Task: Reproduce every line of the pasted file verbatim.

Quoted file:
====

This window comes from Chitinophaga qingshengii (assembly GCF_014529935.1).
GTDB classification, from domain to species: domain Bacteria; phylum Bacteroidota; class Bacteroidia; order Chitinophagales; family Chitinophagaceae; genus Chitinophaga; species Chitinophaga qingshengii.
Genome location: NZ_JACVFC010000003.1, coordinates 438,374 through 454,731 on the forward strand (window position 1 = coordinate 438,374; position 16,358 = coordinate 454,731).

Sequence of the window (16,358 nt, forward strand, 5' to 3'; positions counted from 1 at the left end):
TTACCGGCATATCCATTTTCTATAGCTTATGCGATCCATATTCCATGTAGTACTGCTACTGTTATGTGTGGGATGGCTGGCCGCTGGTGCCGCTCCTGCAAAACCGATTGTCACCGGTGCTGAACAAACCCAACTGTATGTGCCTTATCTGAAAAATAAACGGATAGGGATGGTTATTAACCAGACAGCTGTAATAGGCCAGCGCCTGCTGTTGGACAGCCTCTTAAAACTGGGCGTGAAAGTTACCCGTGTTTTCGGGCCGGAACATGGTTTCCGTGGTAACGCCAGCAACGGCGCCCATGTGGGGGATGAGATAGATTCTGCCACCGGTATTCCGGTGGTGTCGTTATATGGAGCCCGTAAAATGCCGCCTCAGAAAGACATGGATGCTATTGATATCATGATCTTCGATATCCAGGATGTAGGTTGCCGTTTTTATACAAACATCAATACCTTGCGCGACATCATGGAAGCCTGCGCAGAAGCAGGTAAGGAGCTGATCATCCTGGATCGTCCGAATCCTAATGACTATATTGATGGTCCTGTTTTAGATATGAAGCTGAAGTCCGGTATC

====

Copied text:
This window comes from Chitinophaga qingshengii (assembly GCF_014529935.1).
GTDB classification, from domain to species: domain Bacteria; phylum Bacteroidota; class Bacteroidia; order Chitinophagales; family Chitinophagaceae; genus Chitinophaga; species Chitinophaga qingshengii.
Genome location: NZ_JACVFC010000003.1, coordinates 438,374 through 454,731 on the forward strand (window position 1 = coordinate 438,374; position 16,358 = coordinate 454,731).

Sequence of the window (16,358 nt, forward strand, 5' to 3'; positions counted from 1 at the left end):
TTACCGGCATATCCATTTTCTATAGCTTATGCGATCCATATTCCATGTAGTACTGCTACTGTTATGTGTGGGATGGCTGGCCGCTGGTGCCGCTCCTGCAAAACCGATTGTCACCGGTGCTGAACAAACCCAACTGTATGTGCCTTATCTGAAAAATAAACGGATAGGGATGGTTATTAACCAGACAGCTGTAATAGGCCAGCGCCTGCTGTTGGACAGCCTCTTAAAACTGGGCGTGAAAGTTACCCGTGTTTTCGGGCCGGAACATGGTTTCCGTGGTAACGCCAGCAACGGCGCCCATGTGGGGGATGAGATAGATTCTGCCACCGGTATTCCGGTGGTGTCGTTATATGGAGCCCGTAAAATGCCGCCTCAGAAAGACATGGATGCTATTGATATCATGATCTTCGATATCCAGGATGTAGGTTGCCGTTTTTATACAAACATCAATACCTTGCGCGACATCATGGAAGCCTGCGCAGAAGCAGGTAAGGAGCTGATCATCCTGGATCGTCCGAATCCTAATGACTATATTGATGGTCCTGTTTTAGATATGAAGCTGAAGTCCGGTATC